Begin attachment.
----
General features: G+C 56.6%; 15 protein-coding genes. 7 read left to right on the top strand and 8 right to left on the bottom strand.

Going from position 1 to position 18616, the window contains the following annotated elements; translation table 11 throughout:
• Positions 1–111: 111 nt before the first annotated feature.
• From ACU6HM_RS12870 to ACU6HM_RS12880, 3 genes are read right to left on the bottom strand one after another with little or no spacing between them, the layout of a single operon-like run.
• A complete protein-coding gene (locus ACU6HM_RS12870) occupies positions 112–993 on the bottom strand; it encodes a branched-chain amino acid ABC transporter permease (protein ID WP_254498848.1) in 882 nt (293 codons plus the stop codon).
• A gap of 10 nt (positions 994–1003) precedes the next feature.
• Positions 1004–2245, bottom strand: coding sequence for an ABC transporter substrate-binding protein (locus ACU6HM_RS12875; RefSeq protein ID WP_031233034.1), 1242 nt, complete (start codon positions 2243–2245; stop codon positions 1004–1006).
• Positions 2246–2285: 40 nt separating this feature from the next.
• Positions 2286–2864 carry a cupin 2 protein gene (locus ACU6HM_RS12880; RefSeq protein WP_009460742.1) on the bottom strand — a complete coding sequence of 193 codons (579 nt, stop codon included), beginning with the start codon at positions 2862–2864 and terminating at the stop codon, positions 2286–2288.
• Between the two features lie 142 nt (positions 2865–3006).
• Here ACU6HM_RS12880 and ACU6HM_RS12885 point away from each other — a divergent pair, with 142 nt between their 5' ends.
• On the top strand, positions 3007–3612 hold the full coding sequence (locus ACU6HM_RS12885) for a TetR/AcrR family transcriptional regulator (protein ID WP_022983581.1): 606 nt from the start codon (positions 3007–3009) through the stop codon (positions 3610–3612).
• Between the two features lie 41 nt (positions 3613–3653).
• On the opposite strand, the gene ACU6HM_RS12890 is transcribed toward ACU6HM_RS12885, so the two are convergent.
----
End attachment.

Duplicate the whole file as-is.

General features: G+C 56.6%; 15 protein-coding genes. 7 read left to right on the top strand and 8 right to left on the bottom strand.

Going from position 1 to position 18616, the window contains the following annotated elements; translation table 11 throughout:
• Positions 1–111: 111 nt before the first annotated feature.
• From ACU6HM_RS12870 to ACU6HM_RS12880, 3 genes are read right to left on the bottom strand one after another with little or no spacing between them, the layout of a single operon-like run.
• A complete protein-coding gene (locus ACU6HM_RS12870) occupies positions 112–993 on the bottom strand; it encodes a branched-chain amino acid ABC transporter permease (protein ID WP_254498848.1) in 882 nt (293 codons plus the stop codon).
• A gap of 10 nt (positions 994–1003) precedes the next feature.
• Positions 1004–2245, bottom strand: coding sequence for an ABC transporter substrate-binding protein (locus ACU6HM_RS12875; RefSeq protein ID WP_031233034.1), 1242 nt, complete (start codon positions 2243–2245; stop codon positions 1004–1006).
• Positions 2246–2285: 40 nt separating this feature from the next.
• Positions 2286–2864 carry a cupin 2 protein gene (locus ACU6HM_RS12880; RefSeq protein WP_009460742.1) on the bottom strand — a complete coding sequence of 193 codons (579 nt, stop codon included), beginning with the start codon at positions 2862–2864 and terminating at the stop codon, positions 2286–2288.
• Between the two features lie 142 nt (positions 2865–3006).
• Here ACU6HM_RS12880 and ACU6HM_RS12885 point away from each other — a divergent pair, with 142 nt between their 5' ends.
• On the top strand, positions 3007–3612 hold the full coding sequence (locus ACU6HM_RS12885) for a TetR/AcrR family transcriptional regulator (protein ID WP_022983581.1): 606 nt from the start codon (positions 3007–3009) through the stop codon (positions 3610–3612).
• Between the two features lie 41 nt (positions 3613–3653).
• On the opposite strand, the gene ACU6HM_RS12890 is transcribed toward ACU6HM_RS12885, so the two are convergent.